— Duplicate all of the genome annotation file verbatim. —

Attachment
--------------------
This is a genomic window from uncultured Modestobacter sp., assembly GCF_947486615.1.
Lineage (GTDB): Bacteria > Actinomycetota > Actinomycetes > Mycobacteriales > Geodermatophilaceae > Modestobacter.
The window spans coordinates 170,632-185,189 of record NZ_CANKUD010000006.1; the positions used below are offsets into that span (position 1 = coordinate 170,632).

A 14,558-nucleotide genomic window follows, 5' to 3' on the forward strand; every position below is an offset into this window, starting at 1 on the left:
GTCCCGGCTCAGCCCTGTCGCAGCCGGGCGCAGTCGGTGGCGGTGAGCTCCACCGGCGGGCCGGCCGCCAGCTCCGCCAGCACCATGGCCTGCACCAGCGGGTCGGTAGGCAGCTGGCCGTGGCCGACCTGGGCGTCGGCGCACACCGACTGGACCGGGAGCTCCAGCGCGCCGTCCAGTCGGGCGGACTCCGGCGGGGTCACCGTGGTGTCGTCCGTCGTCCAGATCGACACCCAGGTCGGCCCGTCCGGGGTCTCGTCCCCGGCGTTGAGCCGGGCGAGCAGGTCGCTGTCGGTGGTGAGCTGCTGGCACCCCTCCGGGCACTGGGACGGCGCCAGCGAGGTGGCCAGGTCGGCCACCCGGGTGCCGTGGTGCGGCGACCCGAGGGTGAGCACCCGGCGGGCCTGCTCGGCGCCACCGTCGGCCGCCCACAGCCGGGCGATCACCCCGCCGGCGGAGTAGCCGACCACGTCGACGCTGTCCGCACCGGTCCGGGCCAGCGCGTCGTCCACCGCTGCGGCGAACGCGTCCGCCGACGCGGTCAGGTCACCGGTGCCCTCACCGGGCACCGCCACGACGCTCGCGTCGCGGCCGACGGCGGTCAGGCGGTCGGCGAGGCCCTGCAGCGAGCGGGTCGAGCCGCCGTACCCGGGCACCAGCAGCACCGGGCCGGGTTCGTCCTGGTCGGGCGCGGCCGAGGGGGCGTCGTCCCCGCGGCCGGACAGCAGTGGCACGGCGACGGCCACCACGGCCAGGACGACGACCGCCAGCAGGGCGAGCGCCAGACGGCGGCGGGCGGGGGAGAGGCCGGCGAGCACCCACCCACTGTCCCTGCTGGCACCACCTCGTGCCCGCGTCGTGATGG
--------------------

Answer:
This is a genomic window from uncultured Modestobacter sp., assembly GCF_947486615.1.
Lineage (GTDB): Bacteria > Actinomycetota > Actinomycetes > Mycobacteriales > Geodermatophilaceae > Modestobacter.
The window spans coordinates 170,632-185,189 of record NZ_CANKUD010000006.1; the positions used below are offsets into that span (position 1 = coordinate 170,632).

A 14,558-nucleotide genomic window follows, 5' to 3' on the forward strand; every position below is an offset into this window, starting at 1 on the left:
GTCCCGGCTCAGCCCTGTCGCAGCCGGGCGCAGTCGGTGGCGGTGAGCTCCACCGGCGGGCCGGCCGCCAGCTCCGCCAGCACCATGGCCTGCACCAGCGGGTCGGTAGGCAGCTGGCCGTGGCCGACCTGGGCGTCGGCGCACACCGACTGGACCGGGAGCTCCAGCGCGCCGTCCAGTCGGGCGGACTCCGGCGGGGTCACCGTGGTGTCGTCCGTCGTCCAGATCGACACCCAGGTCGGCCCGTCCGGGGTCTCGTCCCCGGCGTTGAGCCGGGCGAGCAGGTCGCTGTCGGTGGTGAGCTGCTGGCACCCCTCCGGGCACTGGGACGGCGCCAGCGAGGTGGCCAGGTCGGCCACCCGGGTGCCGTGGTGCGGCGACCCGAGGGTGAGCACCCGGCGGGCCTGCTCGGCGCCACCGTCGGCCGCCCACAGCCGGGCGATCACCCCGCCGGCGGAGTAGCCGACCACGTCGACGCTGTCCGCACCGGTCCGGGCCAGCGCGTCGTCCACCGCTGCGGCGAACGCGTCCGCCGACGCGGTCAGGTCACCGGTGCCCTCACCGGGCACCGCCACGACGCTCGCGTCGCGGCCGACGGCGGTCAGGCGGTCGGCGAGGCCCTGCAGCGAGCGGGTCGAGCCGCCGTACCCGGGCACCAGCAGCACCGGGCCGGGTTCGTCCTGGTCGGGCGCGGCCGAGGGGGCGTCGTCCCCGCGGCCGGACAGCAGTGGCACGGCGACGGCCACCACGGCCAGGACGACGACCGCCAGCAGGGCGAGCGCCAGACGGCGGCGGGCGGGGGAGAGGCCGGCGAGCACCCACCCACTGTCCCTGCTGGCACCACCTCGTGCCCGCGTCGTGATGG